Faye has been taken along with the shaman to an underground prison cell. The ones that are left from Dugan’s team must try and find her and find out what the shaman can do to fix things.
On the other hand, the shaman may not be all he is letting on to be. Everyone thinks he is creating a new world but he may just be trying to destroy it.
So, was it easy to pick up where it left off? It was surprisingly easy to do that because Book Two seems to pick up at the very second Book One finished. This pleased me a lot.
I am going to try and review this without giving away too much from Book One as well as this one.
A lot of the characters are the same but some have obviously gone out of the story from Book One. Faye is still there and miraculously, so is Dugan. The Shaman is still there along with most of Dugan’s men and a lot of the side characters.
No big explanation needed on the characters then. Apart from telling you that in terms of the type of story and the type of book, they all fit wonderfully. The Behrg has a knack of getting a true definition between the characters so that you know immediately who he is talking about in the story without actually having to name them. For a person like me, who needs the characters to be strong and stand out, this is ideal.
The plot is simple in this one. There is a rescue mission afoot to try and get Faye back from the rogue, dirty local authorities. They also need to try and get the Shaman back. Dugan is still convinced the shaman is the answer to many of the world’s problems, including the problem Faye has. The one that he knows about, but she doesn’t.
Most of this story is set around the rescue mission.
That is where my negative in this review comes in. I thought it dragged on too long.
Yes, in terms of the story, the plot is fantastic. There are a lot of elements thrown into the story that will keep you excited and guessing about what might still happen in future books. It just took too long to get there for me.
Having said that, in Let There Be Death, The Behrg certainly keeps the adrenalin flowing with lots of action and heart stopping moments that will keep you on the edge of your seat for most of the reading.
From the outset, the part of the story dealing with the bright light outside gives you a feeling of complete and utter isolation. No one can do anything in fear of the light. Everyone feels trapped and totally helpless. You start to feel this too and it is quite unnerving. Then later in the story, when things flip completely around in terms of the light, that feeling doesn’t change. In fact, it feels worse. Very clever writing to make two complete opposites make you feel exactly the same.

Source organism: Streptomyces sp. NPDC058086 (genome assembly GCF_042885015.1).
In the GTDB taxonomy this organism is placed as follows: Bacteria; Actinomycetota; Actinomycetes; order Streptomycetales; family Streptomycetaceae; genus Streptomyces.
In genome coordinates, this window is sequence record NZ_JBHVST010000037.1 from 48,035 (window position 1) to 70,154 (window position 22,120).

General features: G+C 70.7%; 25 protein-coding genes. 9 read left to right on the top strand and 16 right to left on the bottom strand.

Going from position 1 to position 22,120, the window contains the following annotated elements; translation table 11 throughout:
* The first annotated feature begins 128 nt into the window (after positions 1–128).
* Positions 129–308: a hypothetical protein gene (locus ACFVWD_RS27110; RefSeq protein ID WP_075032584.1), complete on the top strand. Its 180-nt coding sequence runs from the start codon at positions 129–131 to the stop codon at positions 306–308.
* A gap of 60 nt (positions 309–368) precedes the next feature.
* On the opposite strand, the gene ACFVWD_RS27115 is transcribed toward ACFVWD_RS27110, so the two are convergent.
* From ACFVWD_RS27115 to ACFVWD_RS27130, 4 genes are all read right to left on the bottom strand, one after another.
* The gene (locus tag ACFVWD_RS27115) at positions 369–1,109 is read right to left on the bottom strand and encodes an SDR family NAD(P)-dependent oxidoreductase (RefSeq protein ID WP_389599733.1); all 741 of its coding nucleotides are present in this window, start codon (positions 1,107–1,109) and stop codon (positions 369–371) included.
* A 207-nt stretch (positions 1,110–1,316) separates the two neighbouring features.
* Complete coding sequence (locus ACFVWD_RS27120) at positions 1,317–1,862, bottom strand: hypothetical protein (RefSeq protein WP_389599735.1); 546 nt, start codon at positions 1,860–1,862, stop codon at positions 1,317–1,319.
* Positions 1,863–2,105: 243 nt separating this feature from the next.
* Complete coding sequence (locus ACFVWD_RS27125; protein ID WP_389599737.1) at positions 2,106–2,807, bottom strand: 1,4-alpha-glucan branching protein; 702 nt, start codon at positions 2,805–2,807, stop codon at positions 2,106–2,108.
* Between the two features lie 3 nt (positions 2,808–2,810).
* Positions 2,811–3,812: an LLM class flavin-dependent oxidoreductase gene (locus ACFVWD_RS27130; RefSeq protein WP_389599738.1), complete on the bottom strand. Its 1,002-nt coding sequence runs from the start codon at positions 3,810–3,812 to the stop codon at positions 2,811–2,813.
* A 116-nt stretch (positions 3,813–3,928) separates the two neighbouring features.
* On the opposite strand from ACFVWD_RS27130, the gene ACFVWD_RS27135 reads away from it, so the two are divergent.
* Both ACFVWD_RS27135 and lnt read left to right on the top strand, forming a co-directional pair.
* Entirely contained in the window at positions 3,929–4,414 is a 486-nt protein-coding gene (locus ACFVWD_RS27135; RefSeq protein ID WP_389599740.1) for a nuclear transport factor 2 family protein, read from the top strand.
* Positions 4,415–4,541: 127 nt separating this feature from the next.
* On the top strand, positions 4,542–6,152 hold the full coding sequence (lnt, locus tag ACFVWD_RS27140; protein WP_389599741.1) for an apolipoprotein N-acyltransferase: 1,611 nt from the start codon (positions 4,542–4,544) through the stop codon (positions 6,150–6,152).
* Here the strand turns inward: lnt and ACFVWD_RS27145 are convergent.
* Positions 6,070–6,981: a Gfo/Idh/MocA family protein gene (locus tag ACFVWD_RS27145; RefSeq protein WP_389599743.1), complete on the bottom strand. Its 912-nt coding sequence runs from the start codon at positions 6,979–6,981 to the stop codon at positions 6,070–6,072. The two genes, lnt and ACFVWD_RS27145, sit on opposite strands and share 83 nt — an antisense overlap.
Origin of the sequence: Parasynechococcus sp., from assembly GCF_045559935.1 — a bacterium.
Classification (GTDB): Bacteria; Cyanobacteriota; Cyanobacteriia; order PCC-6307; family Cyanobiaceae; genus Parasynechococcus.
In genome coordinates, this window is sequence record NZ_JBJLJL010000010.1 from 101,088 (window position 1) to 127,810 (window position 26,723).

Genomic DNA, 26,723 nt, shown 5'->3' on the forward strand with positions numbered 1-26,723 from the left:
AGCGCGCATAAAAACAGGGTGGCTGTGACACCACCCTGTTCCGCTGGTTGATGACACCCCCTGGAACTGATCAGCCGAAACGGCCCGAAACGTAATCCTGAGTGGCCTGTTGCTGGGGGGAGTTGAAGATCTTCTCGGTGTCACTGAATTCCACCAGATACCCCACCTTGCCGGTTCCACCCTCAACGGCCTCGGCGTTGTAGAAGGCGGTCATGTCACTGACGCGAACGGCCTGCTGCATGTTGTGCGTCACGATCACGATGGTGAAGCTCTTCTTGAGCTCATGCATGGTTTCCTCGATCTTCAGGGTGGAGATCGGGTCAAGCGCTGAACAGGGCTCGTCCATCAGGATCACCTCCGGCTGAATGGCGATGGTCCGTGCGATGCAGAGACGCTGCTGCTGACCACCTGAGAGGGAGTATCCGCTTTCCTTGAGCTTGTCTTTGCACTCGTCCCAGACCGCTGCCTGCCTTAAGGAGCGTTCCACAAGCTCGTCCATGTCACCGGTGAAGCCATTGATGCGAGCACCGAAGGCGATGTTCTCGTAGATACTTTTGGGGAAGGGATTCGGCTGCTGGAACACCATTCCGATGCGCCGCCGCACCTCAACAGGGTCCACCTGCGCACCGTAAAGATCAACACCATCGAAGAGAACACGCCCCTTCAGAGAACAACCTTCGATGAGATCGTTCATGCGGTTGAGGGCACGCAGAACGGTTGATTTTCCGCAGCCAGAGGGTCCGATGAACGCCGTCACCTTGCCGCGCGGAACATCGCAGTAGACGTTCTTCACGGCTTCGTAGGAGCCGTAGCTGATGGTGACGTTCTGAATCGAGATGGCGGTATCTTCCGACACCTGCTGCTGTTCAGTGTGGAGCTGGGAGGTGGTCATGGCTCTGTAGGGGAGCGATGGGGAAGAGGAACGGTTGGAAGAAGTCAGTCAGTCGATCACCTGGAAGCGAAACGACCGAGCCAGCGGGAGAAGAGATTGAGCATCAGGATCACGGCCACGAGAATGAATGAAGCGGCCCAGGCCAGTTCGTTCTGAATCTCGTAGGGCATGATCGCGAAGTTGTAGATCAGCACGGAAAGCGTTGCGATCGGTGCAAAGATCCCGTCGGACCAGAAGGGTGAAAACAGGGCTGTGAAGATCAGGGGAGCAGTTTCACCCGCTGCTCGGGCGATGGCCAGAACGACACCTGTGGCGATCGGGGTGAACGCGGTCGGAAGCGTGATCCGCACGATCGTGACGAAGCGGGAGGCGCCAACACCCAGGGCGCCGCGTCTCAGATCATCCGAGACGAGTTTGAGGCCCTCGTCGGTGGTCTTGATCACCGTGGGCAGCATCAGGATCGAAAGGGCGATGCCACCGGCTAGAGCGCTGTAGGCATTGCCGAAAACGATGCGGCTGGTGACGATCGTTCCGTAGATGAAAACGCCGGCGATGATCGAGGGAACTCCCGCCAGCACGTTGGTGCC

During the rescue, this is where the story gave me the most creeps. For Dugan and his men to get to the underground cavern, they must swim. For someone like me who is afraid of confined spaces, this was terrifying. The atmosphere during this part is superb. You can almost taste the fear. You will be holding your breath with the characters and you will nearly die with them.
Once inside the cavern, The Behrg paints a wonderful picture of what it looks like, giving you a perfect illustration in your head, if you let your mind flow with the story. Again, it is very creepy and you can feel the dark and the damp and smell the rancid smells as well feel the hopelessness along with Dugan and his men.
This book finishes in a way that sets it perfectly for a Book Three. You know there is more to the story. You just have no idea where it is going to go. There are a lot of questions left hanging. What you thought was good and right may not be after all. Or is it?
That is what I like most about this story. You get grabbed by the throat and dragged into it, but when it is finished, you still have no idea where it is going to end and what, or who, is good or bad.
To summarise: continues from the very second Book One leaves off. You get the same action and scares and adrenalin rushes as Book One. This one just dragged a bit for me in terms of the rescue. Everything else pulls the score back up though.
★★★★★ love this series.
Thriller / Supernatural rating:
★★★★★ it has everything.
I thought this was an interesting study in the "greyness" of humanity - motivations, aspirations, personal morality and the impact on those around each character. There was a roster of characters. Normally, I do not like this in a book, mainly because writers make their characters generic, and I have trouble remembering the role the individual character is playing. In The Behrg's novel, this is not the case. Each character's physicallity, emotionality, and capacities are very well defined and distinguishable.
Often The Berhgh's word choices had the lyricism of an epic poem. Interestingly, this did not happen in times of interspection and quietude of the novel's natural flow but in the moments that most made me feel uncomfortable with the action taking place, making the unfolding event that much more horrible in the juxtoposition of expression and gore.
Recommended for those who enjoy horror, the occult, thrillers